Another week in immersive news brings us Facebook snagging an exclusive deal for AR displays, Google Glass helping children with autism and Nreal Light adding hand tracking to their MR glasses.
Facebook has been a bit slower than other AR tech giants in acquiring suppliers for their immersive devices, but the latest exclusivity agreement puts them back in the AR race.
Facebook signed an agreement with UK-based AR display maker Plessey, who will supply them with microLED displays, helping them prototype and develop new tech for a future AR headset.
Plessey’s microLED displays produce high-brightness, low-power and high frame-rate image sources, a technology already used by Vuzix and one Apple was interested in acquiring. Facebook is now one step closer to an AR headset, and so the race continues.
Google Glass might be overshadowed by other AR headsets and smart glasses, but it does outshine them in one specific application - helping kids with autism.
The glasses have been used in a project called the Autism Glass project, which helps children on the autism spectrum in social settings, recognising facial expressions and emotions.
The camera on the glasses recognises the emotion and then represents them with an emoji or written word on the screen for the child to see, making social interactions a lot easier for those struggling with reading emotions and combating isolating born from said struggle. The glasses don’t take the child out of their natural environment, but just as normal glasses do, help them see and understand their existing surroundings.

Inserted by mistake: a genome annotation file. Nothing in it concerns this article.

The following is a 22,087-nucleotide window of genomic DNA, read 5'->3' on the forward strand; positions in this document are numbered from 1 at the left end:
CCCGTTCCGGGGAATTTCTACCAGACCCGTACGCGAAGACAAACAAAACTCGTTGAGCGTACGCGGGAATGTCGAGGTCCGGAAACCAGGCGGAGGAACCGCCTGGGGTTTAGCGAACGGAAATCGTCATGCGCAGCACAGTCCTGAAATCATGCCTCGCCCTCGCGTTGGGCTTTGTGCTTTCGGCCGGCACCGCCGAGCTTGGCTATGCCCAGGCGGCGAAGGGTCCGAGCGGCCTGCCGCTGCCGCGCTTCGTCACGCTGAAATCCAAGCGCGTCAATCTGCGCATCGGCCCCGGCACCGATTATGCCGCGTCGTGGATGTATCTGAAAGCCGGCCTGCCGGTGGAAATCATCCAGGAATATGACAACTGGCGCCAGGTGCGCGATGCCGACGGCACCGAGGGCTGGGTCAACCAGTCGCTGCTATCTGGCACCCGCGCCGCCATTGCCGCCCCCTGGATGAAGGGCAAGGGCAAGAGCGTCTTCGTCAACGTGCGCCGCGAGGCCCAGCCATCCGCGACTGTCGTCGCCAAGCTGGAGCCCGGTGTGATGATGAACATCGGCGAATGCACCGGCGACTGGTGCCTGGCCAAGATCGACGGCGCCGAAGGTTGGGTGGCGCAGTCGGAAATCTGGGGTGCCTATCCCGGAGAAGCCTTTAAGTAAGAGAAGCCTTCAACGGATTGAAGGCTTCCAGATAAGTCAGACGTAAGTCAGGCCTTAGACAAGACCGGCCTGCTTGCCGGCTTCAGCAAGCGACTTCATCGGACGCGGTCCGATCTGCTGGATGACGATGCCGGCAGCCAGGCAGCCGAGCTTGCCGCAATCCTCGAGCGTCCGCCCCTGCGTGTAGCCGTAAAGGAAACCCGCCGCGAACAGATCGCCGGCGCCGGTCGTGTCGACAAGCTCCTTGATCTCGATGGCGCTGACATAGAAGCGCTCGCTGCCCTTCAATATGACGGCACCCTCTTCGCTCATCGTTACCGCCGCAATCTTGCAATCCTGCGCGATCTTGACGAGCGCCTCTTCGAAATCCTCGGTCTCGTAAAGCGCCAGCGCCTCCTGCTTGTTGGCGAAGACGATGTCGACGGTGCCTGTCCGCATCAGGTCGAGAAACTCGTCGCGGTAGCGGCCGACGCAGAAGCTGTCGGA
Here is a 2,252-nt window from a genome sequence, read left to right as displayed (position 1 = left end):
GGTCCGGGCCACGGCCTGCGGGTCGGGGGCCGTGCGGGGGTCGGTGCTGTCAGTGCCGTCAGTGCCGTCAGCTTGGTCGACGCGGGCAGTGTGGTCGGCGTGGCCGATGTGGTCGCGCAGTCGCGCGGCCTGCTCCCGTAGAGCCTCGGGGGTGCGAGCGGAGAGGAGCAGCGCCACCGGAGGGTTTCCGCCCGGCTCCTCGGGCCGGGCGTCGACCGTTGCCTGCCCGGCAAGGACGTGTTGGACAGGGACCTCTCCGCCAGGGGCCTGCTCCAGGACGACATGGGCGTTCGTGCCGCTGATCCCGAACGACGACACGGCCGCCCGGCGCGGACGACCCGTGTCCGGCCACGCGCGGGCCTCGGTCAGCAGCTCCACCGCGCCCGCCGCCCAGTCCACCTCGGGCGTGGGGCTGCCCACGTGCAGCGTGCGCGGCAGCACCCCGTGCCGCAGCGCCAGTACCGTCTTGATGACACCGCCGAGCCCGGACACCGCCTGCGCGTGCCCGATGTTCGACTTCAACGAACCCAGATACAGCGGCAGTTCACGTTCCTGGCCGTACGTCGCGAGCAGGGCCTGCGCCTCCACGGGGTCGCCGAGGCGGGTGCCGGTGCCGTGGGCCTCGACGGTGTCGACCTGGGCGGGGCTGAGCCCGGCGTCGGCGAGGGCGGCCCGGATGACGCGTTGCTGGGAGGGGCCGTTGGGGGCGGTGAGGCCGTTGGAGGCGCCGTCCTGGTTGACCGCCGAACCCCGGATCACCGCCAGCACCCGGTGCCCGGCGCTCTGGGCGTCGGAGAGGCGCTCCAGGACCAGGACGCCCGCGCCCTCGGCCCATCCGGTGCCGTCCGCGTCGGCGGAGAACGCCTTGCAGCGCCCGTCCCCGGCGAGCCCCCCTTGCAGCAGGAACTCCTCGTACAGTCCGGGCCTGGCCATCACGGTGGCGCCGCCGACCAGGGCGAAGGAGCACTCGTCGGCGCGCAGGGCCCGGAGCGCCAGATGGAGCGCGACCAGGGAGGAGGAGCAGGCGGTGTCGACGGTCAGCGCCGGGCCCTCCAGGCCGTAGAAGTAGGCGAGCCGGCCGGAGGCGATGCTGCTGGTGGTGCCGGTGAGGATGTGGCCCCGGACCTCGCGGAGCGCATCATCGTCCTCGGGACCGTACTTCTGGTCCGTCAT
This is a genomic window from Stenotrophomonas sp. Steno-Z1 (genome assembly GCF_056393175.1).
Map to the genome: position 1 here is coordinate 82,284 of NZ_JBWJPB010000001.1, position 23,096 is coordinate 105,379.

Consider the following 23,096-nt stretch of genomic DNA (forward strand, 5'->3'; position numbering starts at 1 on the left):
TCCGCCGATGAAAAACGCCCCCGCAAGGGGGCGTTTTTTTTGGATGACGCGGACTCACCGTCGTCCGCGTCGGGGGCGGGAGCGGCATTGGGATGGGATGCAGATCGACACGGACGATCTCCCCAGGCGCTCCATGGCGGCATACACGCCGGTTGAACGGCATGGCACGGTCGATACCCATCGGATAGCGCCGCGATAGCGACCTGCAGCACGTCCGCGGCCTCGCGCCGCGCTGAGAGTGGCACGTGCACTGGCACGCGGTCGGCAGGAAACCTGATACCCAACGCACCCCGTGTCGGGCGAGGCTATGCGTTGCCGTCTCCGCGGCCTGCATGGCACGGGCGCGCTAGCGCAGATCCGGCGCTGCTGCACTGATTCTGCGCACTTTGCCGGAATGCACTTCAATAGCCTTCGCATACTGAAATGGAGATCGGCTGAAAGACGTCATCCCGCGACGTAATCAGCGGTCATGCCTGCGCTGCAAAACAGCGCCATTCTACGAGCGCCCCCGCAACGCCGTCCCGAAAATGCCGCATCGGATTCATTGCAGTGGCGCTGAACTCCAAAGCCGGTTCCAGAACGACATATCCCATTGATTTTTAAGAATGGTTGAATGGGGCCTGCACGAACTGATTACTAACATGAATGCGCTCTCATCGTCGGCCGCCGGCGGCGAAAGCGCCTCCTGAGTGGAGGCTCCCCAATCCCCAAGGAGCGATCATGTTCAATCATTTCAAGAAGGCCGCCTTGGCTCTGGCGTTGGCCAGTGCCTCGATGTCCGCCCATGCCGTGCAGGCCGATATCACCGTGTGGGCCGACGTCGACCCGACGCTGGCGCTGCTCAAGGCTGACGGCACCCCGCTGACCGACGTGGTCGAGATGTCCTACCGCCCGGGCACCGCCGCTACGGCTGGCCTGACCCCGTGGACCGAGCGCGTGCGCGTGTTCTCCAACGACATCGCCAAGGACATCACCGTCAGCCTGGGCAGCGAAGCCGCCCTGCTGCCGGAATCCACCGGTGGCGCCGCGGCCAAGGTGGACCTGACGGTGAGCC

The project is a Stanford Medicine initiative, ongoing since the past six years, nicknamed “Superpower Glass” by its young users.
The latest in headset extension patents is one granted to Facebook Oculus for a trackpad-like device to allow users to type out messages through a virtual keyboard.
The trackpad is placed between the index finger and thumb, with the thumb resting on the trackpad. The user then uses the trackpad to control the movement of a pointing indicator, the equivalent to a cursor on computer screens. It is designed to make typing on virtual keyboards more efficient and intuitive. So far, only a patent, Facebook has not announced any plans on production, yet.
Also worth noting is that the lead inventor for said invention joined Apple in January 2020 as a UX Prototyper. If this hints at Apple’s future headset extensions, remains to be seen.
Many smart glasses are not up to par with headset tech, but mixed reality glasses Nreal Light just got closer by adding seamless hand tracking.
Chinese-based AR startup Nreal has teamed up with California-based Clay AIR to add complex and precise hand tracking to Nreal Light’s input options. The tracking supports pinching, pointing, zooming, grabbing and swiping of AR objects, while displaying a hand skeleton atop the user’s real hands. The tracking requires no additional hardware and has 96% accuracy and works in both AR and VR.
The companies also claim that the tracking only has a modest impact on battery life. Adding seamless hand tracking and gesture control recognition is an important step for smart glasses to entice casual users and enterprise users alike.
Nreal Light’s consumer kit is planned for release during the second quarter of 2020, while the developer edition is already available.
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